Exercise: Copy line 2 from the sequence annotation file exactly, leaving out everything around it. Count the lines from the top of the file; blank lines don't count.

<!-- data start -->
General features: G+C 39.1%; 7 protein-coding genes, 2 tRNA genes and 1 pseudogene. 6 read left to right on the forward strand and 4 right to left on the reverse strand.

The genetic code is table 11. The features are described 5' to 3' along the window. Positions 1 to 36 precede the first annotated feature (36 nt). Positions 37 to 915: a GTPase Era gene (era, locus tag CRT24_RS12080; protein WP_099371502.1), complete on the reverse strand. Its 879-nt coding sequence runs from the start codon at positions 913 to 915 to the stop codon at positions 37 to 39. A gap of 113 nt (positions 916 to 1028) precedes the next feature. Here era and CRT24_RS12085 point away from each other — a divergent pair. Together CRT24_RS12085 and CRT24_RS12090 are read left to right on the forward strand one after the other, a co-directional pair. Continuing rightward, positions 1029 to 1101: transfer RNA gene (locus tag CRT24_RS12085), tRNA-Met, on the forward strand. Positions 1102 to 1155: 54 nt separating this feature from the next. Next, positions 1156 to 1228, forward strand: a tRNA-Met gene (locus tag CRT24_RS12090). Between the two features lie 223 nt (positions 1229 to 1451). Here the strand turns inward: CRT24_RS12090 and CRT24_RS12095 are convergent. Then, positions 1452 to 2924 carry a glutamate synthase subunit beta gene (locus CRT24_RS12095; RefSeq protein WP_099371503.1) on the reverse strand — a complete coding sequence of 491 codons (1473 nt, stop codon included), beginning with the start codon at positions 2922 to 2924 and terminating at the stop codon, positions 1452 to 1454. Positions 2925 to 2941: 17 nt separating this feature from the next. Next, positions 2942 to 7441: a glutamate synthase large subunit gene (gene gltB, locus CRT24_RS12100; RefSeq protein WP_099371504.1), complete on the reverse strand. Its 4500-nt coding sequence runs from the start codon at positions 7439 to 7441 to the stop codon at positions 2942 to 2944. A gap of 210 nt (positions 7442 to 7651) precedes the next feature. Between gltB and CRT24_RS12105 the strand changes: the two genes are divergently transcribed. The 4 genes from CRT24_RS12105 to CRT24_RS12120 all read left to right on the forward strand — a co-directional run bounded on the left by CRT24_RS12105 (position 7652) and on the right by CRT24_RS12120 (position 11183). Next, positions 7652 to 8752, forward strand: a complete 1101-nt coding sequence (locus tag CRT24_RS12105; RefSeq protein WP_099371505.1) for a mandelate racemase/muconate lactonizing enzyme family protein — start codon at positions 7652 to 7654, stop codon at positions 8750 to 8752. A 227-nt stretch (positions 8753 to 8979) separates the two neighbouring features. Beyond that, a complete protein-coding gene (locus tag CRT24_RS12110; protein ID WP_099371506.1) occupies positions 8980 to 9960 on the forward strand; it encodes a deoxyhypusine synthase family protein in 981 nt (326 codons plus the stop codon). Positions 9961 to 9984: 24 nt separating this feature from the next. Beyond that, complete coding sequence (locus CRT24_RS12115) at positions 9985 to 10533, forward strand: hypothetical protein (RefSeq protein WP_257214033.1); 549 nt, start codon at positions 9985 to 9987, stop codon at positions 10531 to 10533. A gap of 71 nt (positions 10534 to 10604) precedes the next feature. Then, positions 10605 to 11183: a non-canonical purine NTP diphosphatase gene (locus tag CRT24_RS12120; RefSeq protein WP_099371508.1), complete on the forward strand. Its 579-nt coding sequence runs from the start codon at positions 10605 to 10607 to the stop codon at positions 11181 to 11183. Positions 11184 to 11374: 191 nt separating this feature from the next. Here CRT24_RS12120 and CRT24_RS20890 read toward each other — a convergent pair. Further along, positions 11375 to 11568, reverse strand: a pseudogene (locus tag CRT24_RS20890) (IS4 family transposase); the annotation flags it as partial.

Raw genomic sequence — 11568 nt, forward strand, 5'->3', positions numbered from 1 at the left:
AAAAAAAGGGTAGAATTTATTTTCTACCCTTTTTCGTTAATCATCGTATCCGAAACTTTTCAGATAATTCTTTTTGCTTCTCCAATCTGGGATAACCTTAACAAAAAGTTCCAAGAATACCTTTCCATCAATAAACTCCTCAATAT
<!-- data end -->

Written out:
The genetic code is table 11. The features are described 5' to 3' along the window. Positions 1 to 36 precede the first annotated feature (36 nt). Positions 37 to 915: a GTPase Era gene (era, locus tag CRT24_RS12080; protein WP_099371502.1), complete on the reverse strand. Its 879-nt coding sequence runs from the start codon at positions 913 to 915 to the stop codon at positions 37 to 39. A gap of 113 nt (positions 916 to 1028) precedes the next feature. Here era and CRT24_RS12085 point away from each other — a divergent pair. Together CRT24_RS12085 and CRT24_RS12090 are read left to right on the forward strand one after the other, a co-directional pair. Continuing rightward, positions 1029 to 1101: transfer RNA gene (locus tag CRT24_RS12085), tRNA-Met, on the forward strand. Positions 1102 to 1155: 54 nt separating this feature from the next. Next, positions 1156 to 1228, forward strand: a tRNA-Met gene (locus tag CRT24_RS12090). Between the two features lie 223 nt (positions 1229 to 1451). Here the strand turns inward: CRT24_RS12090 and CRT24_RS12095 are convergent. Then, positions 1452 to 2924 carry a glutamate synthase subunit beta gene (locus CRT24_RS12095; RefSeq protein WP_099371503.1) on the reverse strand — a complete coding sequence of 491 codons (1473 nt, stop codon included), beginning with the start codon at positions 2922 to 2924 and terminating at the stop codon, positions 1452 to 1454. Positions 2925 to 2941: 17 nt separating this feature from the next. Next, positions 2942 to 7441: a glutamate synthase large subunit gene (gene gltB, locus CRT24_RS12100; RefSeq protein WP_099371504.1), complete on the reverse strand. Its 4500-nt coding sequence runs from the start codon at positions 7439 to 7441 to the stop codon at positions 2942 to 2944. A gap of 210 nt (positions 7442 to 7651) precedes the next feature. Between gltB and CRT24_RS12105 the strand changes: the two genes are divergently transcribed. The 4 genes from CRT24_RS12105 to CRT24_RS12120 all read left to right on the forward strand — a co-directional run bounded on the left by CRT24_RS12105 (position 7652) and on the right by CRT24_RS12120 (position 11183). Next, positions 7652 to 8752, forward strand: a complete 1101-nt coding sequence (locus tag CRT24_RS12105; RefSeq protein WP_099371505.1) for a mandelate racemase/muconate lactonizing enzyme family protein — start codon at positions 7652 to 7654, stop codon at positions 8750 to 8752. A 227-nt stretch (positions 8753 to 8979) separates the two neighbouring features. Beyond that, a complete protein-coding gene (locus tag CRT24_RS12110; protein ID WP_099371506.1) occupies positions 8980 to 9960 on the forward strand; it encodes a deoxyhypusine synthase family protein in 981 nt (326 codons plus the stop codon). Positions 9961 to 9984: 24 nt separating this feature from the next. Beyond that, complete coding sequence (locus CRT24_RS12115) at positions 9985 to 10533, forward strand: hypothetical protein (RefSeq protein WP_257214033.1); 549 nt, start codon at positions 9985 to 9987, stop codon at positions 10531 to 10533. A gap of 71 nt (positions 10534 to 10604) precedes the next feature. Then, positions 10605 to 11183: a non-canonical purine NTP diphosphatase gene (locus tag CRT24_RS12120; RefSeq protein WP_099371508.1), complete on the forward strand. Its 579-nt coding sequence runs from the start codon at positions 10605 to 10607 to the stop codon at positions 11181 to 11183. Positions 11184 to 11374: 191 nt separating this feature from the next. Here CRT24_RS12120 and CRT24_RS20890 read toward each other — a convergent pair. Further along, positions 11375 to 11568, reverse strand: a pseudogene (locus tag CRT24_RS20890) (IS4 family transposase); the annotation flags it as partial.